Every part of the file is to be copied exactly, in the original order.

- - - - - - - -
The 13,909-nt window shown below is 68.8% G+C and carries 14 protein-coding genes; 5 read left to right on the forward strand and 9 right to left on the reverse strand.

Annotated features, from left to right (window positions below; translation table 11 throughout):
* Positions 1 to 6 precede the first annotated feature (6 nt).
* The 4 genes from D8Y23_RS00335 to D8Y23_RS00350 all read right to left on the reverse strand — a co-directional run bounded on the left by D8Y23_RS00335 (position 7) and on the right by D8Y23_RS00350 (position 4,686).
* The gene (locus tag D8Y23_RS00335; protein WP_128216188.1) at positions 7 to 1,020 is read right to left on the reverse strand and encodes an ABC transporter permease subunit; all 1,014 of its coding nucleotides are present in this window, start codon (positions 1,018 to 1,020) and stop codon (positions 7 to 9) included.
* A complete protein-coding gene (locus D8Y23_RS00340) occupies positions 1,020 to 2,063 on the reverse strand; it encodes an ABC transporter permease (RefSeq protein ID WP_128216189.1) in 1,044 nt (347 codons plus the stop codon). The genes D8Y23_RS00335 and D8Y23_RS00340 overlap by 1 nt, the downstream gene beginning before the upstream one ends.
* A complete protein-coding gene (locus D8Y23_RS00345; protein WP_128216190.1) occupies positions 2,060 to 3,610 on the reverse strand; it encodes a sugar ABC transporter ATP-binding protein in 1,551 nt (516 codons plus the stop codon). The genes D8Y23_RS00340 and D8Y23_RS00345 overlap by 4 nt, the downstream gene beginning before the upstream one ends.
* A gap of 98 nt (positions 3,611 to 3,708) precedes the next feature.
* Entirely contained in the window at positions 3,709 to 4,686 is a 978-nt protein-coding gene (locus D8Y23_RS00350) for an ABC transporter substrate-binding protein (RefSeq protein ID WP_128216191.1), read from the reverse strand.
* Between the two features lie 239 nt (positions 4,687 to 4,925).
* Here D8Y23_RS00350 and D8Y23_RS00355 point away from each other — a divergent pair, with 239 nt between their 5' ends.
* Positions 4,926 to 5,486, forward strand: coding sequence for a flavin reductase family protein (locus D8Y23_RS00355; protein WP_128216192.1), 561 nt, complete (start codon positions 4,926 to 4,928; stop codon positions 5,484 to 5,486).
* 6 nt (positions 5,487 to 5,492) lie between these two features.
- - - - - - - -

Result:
The 13,909-nt window shown below is 68.8% G+C and carries 14 protein-coding genes; 5 read left to right on the forward strand and 9 right to left on the reverse strand.

Annotated features, from left to right (window positions below; translation table 11 throughout):
* Positions 1 to 6 precede the first annotated feature (6 nt).
* The 4 genes from D8Y23_RS00335 to D8Y23_RS00350 all read right to left on the reverse strand — a co-directional run bounded on the left by D8Y23_RS00335 (position 7) and on the right by D8Y23_RS00350 (position 4,686).
* The gene (locus tag D8Y23_RS00335; protein WP_128216188.1) at positions 7 to 1,020 is read right to left on the reverse strand and encodes an ABC transporter permease subunit; all 1,014 of its coding nucleotides are present in this window, start codon (positions 1,018 to 1,020) and stop codon (positions 7 to 9) included.
* A complete protein-coding gene (locus D8Y23_RS00340) occupies positions 1,020 to 2,063 on the reverse strand; it encodes an ABC transporter permease (RefSeq protein ID WP_128216189.1) in 1,044 nt (347 codons plus the stop codon). The genes D8Y23_RS00335 and D8Y23_RS00340 overlap by 1 nt, the downstream gene beginning before the upstream one ends.
* A complete protein-coding gene (locus D8Y23_RS00345; protein WP_128216190.1) occupies positions 2,060 to 3,610 on the reverse strand; it encodes a sugar ABC transporter ATP-binding protein in 1,551 nt (516 codons plus the stop codon). The genes D8Y23_RS00340 and D8Y23_RS00345 overlap by 4 nt, the downstream gene beginning before the upstream one ends.
* A gap of 98 nt (positions 3,611 to 3,708) precedes the next feature.
* Entirely contained in the window at positions 3,709 to 4,686 is a 978-nt protein-coding gene (locus D8Y23_RS00350) for an ABC transporter substrate-binding protein (RefSeq protein ID WP_128216191.1), read from the reverse strand.
* Between the two features lie 239 nt (positions 4,687 to 4,925).
* Here D8Y23_RS00350 and D8Y23_RS00355 point away from each other — a divergent pair, with 239 nt between their 5' ends.
* Positions 4,926 to 5,486, forward strand: coding sequence for a flavin reductase family protein (locus D8Y23_RS00355; protein WP_128216192.1), 561 nt, complete (start codon positions 4,926 to 4,928; stop codon positions 5,484 to 5,486).
* 6 nt (positions 5,487 to 5,492) lie between these two features.